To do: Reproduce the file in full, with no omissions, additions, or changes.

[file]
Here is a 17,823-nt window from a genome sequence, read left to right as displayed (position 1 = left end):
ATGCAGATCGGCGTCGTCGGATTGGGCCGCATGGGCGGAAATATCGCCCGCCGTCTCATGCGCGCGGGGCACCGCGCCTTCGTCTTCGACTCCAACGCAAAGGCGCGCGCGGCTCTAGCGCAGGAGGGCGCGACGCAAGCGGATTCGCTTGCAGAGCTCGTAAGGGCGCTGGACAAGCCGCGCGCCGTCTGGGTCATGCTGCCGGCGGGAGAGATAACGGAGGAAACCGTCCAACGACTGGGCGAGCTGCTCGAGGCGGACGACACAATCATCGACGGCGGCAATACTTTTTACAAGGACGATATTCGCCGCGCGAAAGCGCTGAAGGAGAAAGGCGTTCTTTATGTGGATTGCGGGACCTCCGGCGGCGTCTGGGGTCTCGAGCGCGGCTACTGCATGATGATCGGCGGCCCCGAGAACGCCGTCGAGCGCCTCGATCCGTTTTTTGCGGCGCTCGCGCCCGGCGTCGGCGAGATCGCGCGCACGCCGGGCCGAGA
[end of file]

Here is a 17,823-nt window from a genome sequence, read left to right as displayed (position 1 = left end):
ATGCAGATCGGCGTCGTCGGATTGGGCCGCATGGGCGGAAATATCGCCCGCCGTCTCATGCGCGCGGGGCACCGCGCCTTCGTCTTCGACTCCAACGCAAAGGCGCGCGCGGCTCTAGCGCAGGAGGGCGCGACGCAAGCGGATTCGCTTGCAGAGCTCGTAAGGGCGCTGGACAAGCCGCGCGCCGTCTGGGTCATGCTGCCGGCGGGAGAGATAACGGAGGAAACCGTCCAACGACTGGGCGAGCTGCTCGAGGCGGACGACACAATCATCGACGGCGGCAATACTTTTTACAAGGACGATATTCGCCGCGCGAAAGCGCTGAAGGAGAAAGGCGTTCTTTATGTGGATTGCGGGACCTCCGGCGGCGTCTGGGGTCTCGAGCGCGGCTACTGCATGATGATCGGCGGCCCCGAGAACGCCGTCGAGCGCCTCGATCCGTTTTTTGCGGCGCTCGCGCCCGGCGTCGGCGAGATCGCGCGCACGCCGGGCCGAGA